On Deception

Deception is a key part to any sport, perhaps with the exception of golf.

Anytime you’re playing against another player or team, you can bet that a healthy dose of deception is a great addition to your strategy. In fact, if you’re wondering who is deceiving whom, you’re likely already being deceived by your opponent!

Deception in sports comes in many forms.

In some cases, deception can be as straight forward as a head fake in basketball.

In this case, you use your body language to trick your opponent into thinking you’re going to move one way, and instead you move the other. Common examples of this would be a juke step in football, a no-look pass in hockey, or a play-through (dummy ball) in soccer. Using deception in this way can really open up the defense to be exploited. Even better, if you can fool your opponent into a false sense of security by allowing them to stop an attack once or twice using the same move, then when crunch time comes, you can lure them into your deception.

Another example of this type of physical deception is the fumblerooski, an American football play that spurred many fun variations.

In the play, the quarterback intentionally drops or places the ball on the ground.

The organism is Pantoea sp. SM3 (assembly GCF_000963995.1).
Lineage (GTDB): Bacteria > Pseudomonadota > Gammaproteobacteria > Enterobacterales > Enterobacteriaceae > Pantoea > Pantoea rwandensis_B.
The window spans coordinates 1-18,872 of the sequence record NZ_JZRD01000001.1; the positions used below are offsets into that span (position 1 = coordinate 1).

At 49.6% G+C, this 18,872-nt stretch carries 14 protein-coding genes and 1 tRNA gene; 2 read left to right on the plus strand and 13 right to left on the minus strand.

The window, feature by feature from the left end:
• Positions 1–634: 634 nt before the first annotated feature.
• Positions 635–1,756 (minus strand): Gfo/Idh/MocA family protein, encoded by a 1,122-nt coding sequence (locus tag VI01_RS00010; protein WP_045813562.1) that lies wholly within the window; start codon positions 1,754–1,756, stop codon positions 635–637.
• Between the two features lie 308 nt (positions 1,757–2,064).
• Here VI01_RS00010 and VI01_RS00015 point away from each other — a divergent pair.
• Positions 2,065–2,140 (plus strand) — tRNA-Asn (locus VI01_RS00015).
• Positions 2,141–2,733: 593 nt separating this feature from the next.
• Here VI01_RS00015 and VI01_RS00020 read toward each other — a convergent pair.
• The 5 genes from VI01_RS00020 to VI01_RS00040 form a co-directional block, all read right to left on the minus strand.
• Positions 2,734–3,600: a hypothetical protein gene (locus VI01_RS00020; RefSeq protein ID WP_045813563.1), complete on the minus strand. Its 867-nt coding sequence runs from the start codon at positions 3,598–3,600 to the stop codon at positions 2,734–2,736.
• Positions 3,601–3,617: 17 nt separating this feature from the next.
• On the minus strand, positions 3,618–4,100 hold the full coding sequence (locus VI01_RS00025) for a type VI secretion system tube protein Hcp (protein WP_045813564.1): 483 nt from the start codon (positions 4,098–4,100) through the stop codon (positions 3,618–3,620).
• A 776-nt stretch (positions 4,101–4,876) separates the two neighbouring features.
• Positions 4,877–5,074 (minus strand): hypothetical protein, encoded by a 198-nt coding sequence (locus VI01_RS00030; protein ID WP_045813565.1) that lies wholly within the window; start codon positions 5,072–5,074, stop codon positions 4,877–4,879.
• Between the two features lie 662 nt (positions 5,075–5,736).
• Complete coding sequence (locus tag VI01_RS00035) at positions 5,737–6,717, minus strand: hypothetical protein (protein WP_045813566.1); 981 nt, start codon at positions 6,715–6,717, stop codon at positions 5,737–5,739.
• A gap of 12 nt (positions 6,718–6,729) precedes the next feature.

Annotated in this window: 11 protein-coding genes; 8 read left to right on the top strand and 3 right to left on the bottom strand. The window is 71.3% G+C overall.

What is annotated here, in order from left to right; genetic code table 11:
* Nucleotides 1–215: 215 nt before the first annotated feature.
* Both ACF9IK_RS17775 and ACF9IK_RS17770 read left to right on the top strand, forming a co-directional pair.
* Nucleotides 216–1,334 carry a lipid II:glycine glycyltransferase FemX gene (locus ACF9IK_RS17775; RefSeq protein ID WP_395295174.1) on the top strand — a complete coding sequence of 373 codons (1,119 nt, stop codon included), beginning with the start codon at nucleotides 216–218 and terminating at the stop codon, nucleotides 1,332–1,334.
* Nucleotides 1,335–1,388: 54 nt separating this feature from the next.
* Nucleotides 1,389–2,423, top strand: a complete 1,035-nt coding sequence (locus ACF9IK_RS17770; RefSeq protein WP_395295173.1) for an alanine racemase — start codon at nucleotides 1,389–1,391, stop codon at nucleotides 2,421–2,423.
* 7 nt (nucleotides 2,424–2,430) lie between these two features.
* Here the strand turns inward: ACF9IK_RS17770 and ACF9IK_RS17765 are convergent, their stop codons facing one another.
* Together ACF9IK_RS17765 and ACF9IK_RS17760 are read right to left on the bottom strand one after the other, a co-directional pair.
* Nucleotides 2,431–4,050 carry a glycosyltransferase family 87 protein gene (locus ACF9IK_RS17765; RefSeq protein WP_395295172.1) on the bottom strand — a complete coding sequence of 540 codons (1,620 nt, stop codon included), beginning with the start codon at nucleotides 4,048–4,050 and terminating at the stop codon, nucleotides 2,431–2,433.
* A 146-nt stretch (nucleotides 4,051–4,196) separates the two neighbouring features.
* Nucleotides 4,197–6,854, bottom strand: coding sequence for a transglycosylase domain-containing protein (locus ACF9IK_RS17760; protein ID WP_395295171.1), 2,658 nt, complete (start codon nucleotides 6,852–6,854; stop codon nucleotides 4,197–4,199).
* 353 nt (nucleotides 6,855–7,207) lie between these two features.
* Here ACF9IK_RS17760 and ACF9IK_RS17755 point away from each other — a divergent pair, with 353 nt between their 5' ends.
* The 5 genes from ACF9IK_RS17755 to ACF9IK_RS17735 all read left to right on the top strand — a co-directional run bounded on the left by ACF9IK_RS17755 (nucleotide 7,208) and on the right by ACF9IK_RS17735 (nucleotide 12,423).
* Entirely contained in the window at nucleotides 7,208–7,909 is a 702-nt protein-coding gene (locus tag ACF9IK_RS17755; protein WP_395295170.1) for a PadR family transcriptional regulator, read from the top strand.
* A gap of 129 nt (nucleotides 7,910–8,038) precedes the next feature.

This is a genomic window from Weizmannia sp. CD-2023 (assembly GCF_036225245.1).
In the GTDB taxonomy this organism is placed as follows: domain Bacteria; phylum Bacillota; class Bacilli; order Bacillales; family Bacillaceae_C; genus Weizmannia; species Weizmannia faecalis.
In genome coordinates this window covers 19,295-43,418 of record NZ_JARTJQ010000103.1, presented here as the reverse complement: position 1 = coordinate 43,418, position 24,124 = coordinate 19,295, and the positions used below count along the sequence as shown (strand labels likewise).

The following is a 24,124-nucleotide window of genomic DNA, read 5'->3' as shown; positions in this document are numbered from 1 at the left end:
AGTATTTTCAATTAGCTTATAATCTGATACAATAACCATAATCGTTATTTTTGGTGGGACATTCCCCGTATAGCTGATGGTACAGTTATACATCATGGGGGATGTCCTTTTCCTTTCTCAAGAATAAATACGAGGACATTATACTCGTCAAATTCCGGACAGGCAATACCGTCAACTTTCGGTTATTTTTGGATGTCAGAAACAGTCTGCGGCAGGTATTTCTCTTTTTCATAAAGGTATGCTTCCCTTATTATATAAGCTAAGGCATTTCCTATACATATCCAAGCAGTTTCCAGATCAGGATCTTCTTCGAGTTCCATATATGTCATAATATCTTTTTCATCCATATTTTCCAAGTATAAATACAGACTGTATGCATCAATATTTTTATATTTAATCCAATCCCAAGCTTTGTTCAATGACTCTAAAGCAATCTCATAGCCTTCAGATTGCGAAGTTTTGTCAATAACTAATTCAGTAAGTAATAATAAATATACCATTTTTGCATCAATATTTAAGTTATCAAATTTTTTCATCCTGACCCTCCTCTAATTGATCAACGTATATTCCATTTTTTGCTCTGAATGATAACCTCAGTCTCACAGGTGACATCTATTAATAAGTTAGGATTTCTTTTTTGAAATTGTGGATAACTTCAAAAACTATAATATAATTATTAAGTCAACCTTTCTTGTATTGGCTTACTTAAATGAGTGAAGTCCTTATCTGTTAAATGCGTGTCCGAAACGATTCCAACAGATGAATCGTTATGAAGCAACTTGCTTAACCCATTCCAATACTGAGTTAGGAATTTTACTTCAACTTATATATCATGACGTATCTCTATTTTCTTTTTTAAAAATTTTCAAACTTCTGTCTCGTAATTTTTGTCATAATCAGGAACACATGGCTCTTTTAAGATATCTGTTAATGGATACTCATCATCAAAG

When the quarterback and all the running backs all run in the same direction, the defense assumes that the ball is in motion with those backs. 

Once the defense has committed to the motion, an offensive lineman will step back to pick up the ball, which has been lying on the ground, in play, behind him.

The original play was so deceptive that it was outlawed by the NCAA only a couple of years after it debuted.

Check out the video to the right, and you’ll notice on the first pass that even the camera follows the QB and RB!



Once you’ve mastered the art of physical deception, it’s time to take the next step: intellectual and emotional deception.

This is the masters-level stuff, where even as an outsider you can only see the deception once it has been successfully accomplished.

Great athletes use all sorts of mind games to toy with their opponents.

Consider Muhammad Ali, talking tough before his George Foreman match. Ali, a great fighter but nonetheless a physical underdog in the match with Foreman, played an incredible mind game before and during the match.

Ali had always had the knack for getting the media on his side. Through his energetic, and highly quotable press conferences, he’d always get the chance to take a shot at his opponent. His fight with Foreman was no exception. Getting the press on his side was just the start of what would be a master class in taunting, misdirection, and deception.

During the fight, Ali kept under Foreman’s skin by needling him, telling him “They told me you could punch!” and asking him if that was all he had. Foreman was so enraged, he spent the first five rounds swinging wildly at Ali, who carefully conserved his energy by dancing around the ring and blocking punches. When the time came to finish business, Ali had all his energy left and was able to knock Foreman out, a total shock to everyone in the arena!

To increase your level of play, and maybe get a chance to take down an opponent where you’re the underdog, use deception whenever possible. Once your opponent has lost the edge, it won’t take much more for you to knock them out too.